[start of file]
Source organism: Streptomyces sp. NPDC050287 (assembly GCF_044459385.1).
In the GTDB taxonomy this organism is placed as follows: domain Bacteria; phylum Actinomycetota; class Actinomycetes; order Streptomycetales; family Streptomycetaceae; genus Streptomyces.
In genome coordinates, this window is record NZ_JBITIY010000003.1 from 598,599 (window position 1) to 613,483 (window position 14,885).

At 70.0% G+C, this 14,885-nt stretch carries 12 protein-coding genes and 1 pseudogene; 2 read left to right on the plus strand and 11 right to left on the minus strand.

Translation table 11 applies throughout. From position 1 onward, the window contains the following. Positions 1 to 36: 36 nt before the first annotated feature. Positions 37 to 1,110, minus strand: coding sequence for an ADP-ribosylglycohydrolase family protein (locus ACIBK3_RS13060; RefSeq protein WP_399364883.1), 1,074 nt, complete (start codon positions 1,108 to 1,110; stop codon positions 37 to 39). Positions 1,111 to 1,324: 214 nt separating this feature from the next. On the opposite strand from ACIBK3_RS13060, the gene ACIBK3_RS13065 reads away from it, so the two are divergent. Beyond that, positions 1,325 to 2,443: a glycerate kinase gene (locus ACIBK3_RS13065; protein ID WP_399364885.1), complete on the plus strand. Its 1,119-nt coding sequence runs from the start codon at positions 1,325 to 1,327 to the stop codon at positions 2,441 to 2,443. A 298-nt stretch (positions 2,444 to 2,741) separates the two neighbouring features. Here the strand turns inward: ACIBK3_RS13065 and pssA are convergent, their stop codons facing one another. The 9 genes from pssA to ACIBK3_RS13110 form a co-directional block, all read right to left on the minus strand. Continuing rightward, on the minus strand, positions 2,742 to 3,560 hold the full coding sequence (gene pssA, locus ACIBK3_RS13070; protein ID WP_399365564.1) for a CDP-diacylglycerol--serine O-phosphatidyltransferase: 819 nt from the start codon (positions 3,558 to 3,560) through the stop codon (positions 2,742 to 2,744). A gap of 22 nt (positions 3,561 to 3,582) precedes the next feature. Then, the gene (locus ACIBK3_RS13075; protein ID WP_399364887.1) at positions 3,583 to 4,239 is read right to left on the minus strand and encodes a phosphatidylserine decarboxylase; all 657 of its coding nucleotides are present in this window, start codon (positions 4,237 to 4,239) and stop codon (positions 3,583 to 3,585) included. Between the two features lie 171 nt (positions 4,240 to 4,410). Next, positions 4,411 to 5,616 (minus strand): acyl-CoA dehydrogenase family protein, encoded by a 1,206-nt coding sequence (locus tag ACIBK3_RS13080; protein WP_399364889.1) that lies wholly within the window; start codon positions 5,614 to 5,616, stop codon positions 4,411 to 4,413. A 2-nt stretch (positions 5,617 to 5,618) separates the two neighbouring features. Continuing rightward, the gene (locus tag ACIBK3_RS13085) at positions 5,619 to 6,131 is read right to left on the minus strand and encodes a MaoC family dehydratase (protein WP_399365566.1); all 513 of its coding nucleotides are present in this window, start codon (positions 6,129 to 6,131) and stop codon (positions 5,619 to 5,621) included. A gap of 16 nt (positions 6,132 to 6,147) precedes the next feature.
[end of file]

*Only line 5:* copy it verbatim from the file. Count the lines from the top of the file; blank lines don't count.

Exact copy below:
Translation table 11 applies throughout. From position 1 onward, the window contains the following. Positions 1 to 36: 36 nt before the first annotated feature. Positions 37 to 1,110, minus strand: coding sequence for an ADP-ribosylglycohydrolase family protein (locus ACIBK3_RS13060; RefSeq protein WP_399364883.1), 1,074 nt, complete (start codon positions 1,108 to 1,110; stop codon positions 37 to 39). Positions 1,111 to 1,324: 214 nt separating this feature from the next. On the opposite strand from ACIBK3_RS13060, the gene ACIBK3_RS13065 reads away from it, so the two are divergent. Beyond that, positions 1,325 to 2,443: a glycerate kinase gene (locus ACIBK3_RS13065; protein ID WP_399364885.1), complete on the plus strand. Its 1,119-nt coding sequence runs from the start codon at positions 1,325 to 1,327 to the stop codon at positions 2,441 to 2,443. A 298-nt stretch (positions 2,444 to 2,741) separates the two neighbouring features. Here the strand turns inward: ACIBK3_RS13065 and pssA are convergent, their stop codons facing one another. The 9 genes from pssA to ACIBK3_RS13110 form a co-directional block, all read right to left on the minus strand. Continuing rightward, on the minus strand, positions 2,742 to 3,560 hold the full coding sequence (gene pssA, locus ACIBK3_RS13070; protein ID WP_399365564.1) for a CDP-diacylglycerol--serine O-phosphatidyltransferase: 819 nt from the start codon (positions 3,558 to 3,560) through the stop codon (positions 2,742 to 2,744). A gap of 22 nt (positions 3,561 to 3,582) precedes the next feature. Then, the gene (locus ACIBK3_RS13075; protein ID WP_399364887.1) at positions 3,583 to 4,239 is read right to left on the minus strand and encodes a phosphatidylserine decarboxylase; all 657 of its coding nucleotides are present in this window, start codon (positions 4,237 to 4,239) and stop codon (positions 3,583 to 3,585) included. Between the two features lie 171 nt (positions 4,240 to 4,410). Next, positions 4,411 to 5,616 (minus strand): acyl-CoA dehydrogenase family protein, encoded by a 1,206-nt coding sequence (locus tag ACIBK3_RS13080; protein WP_399364889.1) that lies wholly within the window; start codon positions 5,614 to 5,616, stop codon positions 4,411 to 4,413. A 2-nt stretch (positions 5,617 to 5,618) separates the two neighbouring features. Continuing rightward, the gene (locus tag ACIBK3_RS13085) at positions 5,619 to 6,131 is read right to left on the minus strand and encodes a MaoC family dehydratase (protein WP_399365566.1); all 513 of its coding nucleotides are present in this window, start codon (positions 6,129 to 6,131) and stop codon (positions 5,619 to 5,621) included. A gap of 16 nt (positions 6,132 to 6,147) precedes the next feature.